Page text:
Chinese Corner

Love You to Death and Back3 min read

How to Romance in Mandarin – Liz Carter

 

Love is in the air, or at least all over social media and the candy aisles of your local convenience store. Valentine’s Day is occasion for many a confession of love or vow of faithfulness, including in most of the Mandarin-speaking world. So how do you woo in Mandarin?

The answer is, in much the same cliché way as in English. You can fall in love at first sight (yí jiàn zhōng qíng 一见钟情) or come to love someone over time (rì jǐu shēng qíng 日久生情). You can love for someone for the rest of your life (yī shēng yī shì 一生一世) or even to death and back (sǐ qù huó lái 死去活来).

There are also sayings with more of a story behind them. The Chinese version of “beauty is in the eyes of the beholder” comes from the tale of Xi Shi, a legendary beauty whose appearance was said to have dazzled fish into forgetting how to swim and geese into falling from the sky, the moon to hide itself and the flowers to feel shame. The saying goes that “lovers’ eyes produce Xi Shi” (qíngrén yǎnlǐ chū Xī Shī 情人眼里出西施), an equivalent of “beauty is in the eyes of the beholder.”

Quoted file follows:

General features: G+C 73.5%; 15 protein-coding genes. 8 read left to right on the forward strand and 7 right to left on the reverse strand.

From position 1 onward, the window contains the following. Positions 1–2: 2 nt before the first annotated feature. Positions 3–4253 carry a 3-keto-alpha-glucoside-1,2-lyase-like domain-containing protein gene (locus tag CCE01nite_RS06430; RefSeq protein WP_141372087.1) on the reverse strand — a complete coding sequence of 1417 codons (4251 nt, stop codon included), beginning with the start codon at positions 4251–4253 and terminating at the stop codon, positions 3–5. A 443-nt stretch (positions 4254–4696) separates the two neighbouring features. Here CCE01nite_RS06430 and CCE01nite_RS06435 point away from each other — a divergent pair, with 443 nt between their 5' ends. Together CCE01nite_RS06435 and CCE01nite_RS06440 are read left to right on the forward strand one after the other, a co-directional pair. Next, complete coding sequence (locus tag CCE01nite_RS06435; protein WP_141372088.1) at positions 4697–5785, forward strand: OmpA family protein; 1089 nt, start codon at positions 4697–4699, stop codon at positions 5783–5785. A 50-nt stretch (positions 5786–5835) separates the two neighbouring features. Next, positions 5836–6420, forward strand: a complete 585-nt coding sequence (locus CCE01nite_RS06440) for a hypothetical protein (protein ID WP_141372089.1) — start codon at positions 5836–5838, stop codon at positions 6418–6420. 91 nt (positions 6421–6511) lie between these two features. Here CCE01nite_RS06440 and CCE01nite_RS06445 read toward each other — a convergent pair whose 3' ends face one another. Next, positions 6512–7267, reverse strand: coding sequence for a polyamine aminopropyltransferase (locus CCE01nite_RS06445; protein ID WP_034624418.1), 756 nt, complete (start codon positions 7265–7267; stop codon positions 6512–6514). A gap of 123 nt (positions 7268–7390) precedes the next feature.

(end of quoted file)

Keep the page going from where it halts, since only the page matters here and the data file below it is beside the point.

My favorite love story is often billed as a tale about a platonic friendship. Bo Ya was a zither player in ancient China who happened to meet a man named Zhong Ziqi while travelling. Zhong Ziqi could listen to Bo Ya playing the zither and tell from the sound what the musician was thinking and feeling. Bo Ya and Zhong Ziqi arranged to meet the next year, but Zhong Ziqi didn’t show up. When Bo Ya went looking for him, he discovered that his friend had died. In sorrow, he broke his zither over the man’s grave. Even now, someone who understands you deeply – a soulmate – is a zhī yīn 知音, someone who “knows the sound.”

For the more cynical, there are the words of Eileen Chang, who wrote in her 1944 novella Red Rose, White Rose about greener grass on the other side of the fence:

Marry a red rose and eventually she’ll be a mosquito-blood streak smeared on the wall, while the white one is “moonlight in front of my bed.” Marry a white rose, and before long she’ll be a grain of sticky rice that’s gotten stuck to your clothes; the red one, by then, is a scarlet beauty mark just over your heart.

However you feel about love, Valentine’s Day is as good a time as any to confess your feelings. If there is no special someone in your life, or you simply have no desire for someone else, there is nothing wrong with refusing to settle. But if you do plan to celebrate romance, please keep your single friends in mind and remember, xiù ēnài, sǐ de kuài 秀恩爱,死得快 – “those who rub their love in other people’s faces are doomed to break up quickly.” ∎

Mandarin terms are transliterated in pinyin. Featured image by Yin Fo and used under Creative Commons license.

Liz Carter

Liz Carter is the author of Let 100 Voices Speak (I.B. Tauris, 2015) and co-author of The Grass-Mud Horse Lexicon (China Digital Times, 2013). Formerly managing editor of Tea Leaf Nation, she is currently based in Los Angeles pursuing a PhD in Chinese linguistics at UCLA.